Adam Villard running the 50' falls on the Hollin River, in Ecuador. The river was in mid flood and is usually run while the water is lower - I'm pretty sure this is the same waterfall seen in "Aphrodisia"... Ed?
This is what he had to say about this one:
"A fellow named Andy Round from the U.K., (he actually paddles suirt and rodeo for the British team) went to go off the waterfall first when the water was at normal levels. We all sat at the bottom waiting for him to come off when we noticed the water change colour.
Andy went off at that moment in fine style. Over the next two minutes we sat there and watched as the river literally changed and doubled in size as the torrential rains from upstream filtered down. We then hummed and hawed for a good hour in desperate hope for the river to come down. It never did hence the decision was made to try it. I went first with two other Brits coming after me. The second Brit actually ended up getting trounced behind the waterfall and swimming, barely getting out before the class V drop after the falls.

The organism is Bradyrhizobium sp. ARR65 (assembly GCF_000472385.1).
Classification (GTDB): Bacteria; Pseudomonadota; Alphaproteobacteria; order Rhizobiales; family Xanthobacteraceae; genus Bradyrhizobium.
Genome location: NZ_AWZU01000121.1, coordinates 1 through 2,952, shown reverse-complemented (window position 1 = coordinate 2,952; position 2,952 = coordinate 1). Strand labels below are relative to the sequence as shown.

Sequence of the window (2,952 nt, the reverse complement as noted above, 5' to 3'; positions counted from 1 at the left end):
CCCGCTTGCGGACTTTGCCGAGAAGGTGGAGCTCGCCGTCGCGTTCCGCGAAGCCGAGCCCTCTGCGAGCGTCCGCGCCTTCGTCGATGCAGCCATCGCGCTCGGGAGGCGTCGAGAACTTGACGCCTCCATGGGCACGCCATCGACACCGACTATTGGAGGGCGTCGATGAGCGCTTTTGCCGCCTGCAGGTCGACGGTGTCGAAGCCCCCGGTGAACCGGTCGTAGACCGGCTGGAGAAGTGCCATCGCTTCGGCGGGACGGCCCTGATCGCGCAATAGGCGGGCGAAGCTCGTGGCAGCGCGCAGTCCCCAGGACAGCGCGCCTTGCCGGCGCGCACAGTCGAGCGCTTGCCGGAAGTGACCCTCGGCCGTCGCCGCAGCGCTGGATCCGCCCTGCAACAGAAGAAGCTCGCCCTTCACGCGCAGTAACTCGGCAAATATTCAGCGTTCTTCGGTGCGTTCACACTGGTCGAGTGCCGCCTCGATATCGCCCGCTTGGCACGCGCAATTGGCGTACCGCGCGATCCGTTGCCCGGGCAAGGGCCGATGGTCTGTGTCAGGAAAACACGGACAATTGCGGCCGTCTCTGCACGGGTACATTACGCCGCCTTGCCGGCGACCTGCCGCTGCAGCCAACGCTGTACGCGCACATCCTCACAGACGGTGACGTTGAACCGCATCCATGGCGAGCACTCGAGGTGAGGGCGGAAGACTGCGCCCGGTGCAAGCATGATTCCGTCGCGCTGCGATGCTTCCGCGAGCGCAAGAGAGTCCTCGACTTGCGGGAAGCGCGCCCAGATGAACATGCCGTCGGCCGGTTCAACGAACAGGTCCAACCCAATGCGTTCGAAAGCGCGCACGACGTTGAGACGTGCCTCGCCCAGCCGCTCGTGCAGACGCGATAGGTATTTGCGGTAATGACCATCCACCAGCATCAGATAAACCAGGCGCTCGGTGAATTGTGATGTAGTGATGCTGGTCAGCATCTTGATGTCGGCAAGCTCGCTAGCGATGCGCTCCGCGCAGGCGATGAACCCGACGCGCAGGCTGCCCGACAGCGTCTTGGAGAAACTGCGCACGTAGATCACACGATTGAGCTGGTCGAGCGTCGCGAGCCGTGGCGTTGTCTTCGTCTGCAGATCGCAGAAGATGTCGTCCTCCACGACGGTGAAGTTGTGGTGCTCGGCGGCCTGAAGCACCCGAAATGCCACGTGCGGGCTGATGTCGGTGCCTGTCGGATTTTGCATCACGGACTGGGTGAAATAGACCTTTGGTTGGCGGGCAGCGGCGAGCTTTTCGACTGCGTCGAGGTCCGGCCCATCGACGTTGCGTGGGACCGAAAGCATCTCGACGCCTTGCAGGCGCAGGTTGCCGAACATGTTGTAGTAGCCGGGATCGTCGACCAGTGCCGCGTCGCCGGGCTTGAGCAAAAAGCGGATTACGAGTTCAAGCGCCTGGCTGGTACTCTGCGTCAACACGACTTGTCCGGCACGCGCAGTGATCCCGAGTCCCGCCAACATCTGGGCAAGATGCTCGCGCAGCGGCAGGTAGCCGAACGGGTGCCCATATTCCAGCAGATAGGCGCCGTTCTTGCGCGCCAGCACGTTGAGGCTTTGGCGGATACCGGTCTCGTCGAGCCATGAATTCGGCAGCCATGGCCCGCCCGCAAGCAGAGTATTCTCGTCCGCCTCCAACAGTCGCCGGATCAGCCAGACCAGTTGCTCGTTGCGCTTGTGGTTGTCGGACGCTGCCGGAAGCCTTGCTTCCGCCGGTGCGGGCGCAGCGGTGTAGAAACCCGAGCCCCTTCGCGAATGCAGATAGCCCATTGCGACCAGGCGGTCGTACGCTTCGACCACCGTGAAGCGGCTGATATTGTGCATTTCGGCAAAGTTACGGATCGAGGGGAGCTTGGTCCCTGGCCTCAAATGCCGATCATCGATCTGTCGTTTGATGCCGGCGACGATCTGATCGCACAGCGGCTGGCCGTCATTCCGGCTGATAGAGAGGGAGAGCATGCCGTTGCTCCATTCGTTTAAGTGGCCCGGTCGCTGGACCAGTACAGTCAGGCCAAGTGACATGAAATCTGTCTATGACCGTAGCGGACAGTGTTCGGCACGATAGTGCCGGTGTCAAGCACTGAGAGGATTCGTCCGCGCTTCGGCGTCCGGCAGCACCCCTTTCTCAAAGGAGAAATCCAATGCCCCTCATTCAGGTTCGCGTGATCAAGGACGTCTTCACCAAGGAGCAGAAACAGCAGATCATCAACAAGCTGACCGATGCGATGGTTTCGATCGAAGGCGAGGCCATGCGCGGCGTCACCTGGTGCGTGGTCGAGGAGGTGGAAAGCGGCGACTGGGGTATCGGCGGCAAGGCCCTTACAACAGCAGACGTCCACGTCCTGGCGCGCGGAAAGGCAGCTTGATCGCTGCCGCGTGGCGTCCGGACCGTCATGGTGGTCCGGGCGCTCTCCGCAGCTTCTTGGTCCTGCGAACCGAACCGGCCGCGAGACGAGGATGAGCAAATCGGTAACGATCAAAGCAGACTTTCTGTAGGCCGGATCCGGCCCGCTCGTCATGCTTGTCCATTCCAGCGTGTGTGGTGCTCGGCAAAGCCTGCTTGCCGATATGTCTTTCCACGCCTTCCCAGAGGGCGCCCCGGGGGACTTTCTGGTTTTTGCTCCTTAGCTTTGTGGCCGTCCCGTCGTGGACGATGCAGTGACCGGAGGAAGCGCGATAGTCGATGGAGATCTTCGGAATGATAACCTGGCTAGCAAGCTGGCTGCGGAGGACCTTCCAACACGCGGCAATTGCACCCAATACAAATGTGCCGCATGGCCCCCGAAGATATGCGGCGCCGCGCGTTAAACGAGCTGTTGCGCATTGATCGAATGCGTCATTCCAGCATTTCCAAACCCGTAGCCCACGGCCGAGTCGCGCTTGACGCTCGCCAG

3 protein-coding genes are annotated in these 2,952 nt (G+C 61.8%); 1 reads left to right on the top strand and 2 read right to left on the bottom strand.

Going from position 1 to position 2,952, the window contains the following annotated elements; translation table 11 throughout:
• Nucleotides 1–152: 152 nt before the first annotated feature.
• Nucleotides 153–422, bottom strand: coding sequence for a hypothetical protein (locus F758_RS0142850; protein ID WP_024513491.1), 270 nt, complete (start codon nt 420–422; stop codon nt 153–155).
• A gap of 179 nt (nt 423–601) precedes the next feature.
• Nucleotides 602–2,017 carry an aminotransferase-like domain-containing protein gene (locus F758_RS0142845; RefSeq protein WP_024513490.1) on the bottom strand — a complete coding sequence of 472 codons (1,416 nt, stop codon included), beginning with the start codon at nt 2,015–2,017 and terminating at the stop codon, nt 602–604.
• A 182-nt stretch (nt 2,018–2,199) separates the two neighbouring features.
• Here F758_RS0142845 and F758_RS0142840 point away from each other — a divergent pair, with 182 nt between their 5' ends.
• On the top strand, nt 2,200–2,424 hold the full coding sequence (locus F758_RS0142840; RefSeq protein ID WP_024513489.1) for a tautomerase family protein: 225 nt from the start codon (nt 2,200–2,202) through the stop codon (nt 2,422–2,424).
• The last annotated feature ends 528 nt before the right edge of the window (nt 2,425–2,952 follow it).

So that's the complete story. Doesn't change much but it is kind of cool how the river changed in a matter of two minutes." - Adam Villard
A few months later, Dunbar Hardy (highlighted in the July August 99 issue of Paddler), ran this waterfall and broke three vertebrae on landing. He had to get carried out of the jungle on a wooden bench, transported 6.5 hours to the capital, Quito, in a 40 year old, push-started ambulance with broken windows.
"I've now officially retired from running really big drops" - Dunbar Hardy
Bruce, sorry for the digital reworking, but it had to be done.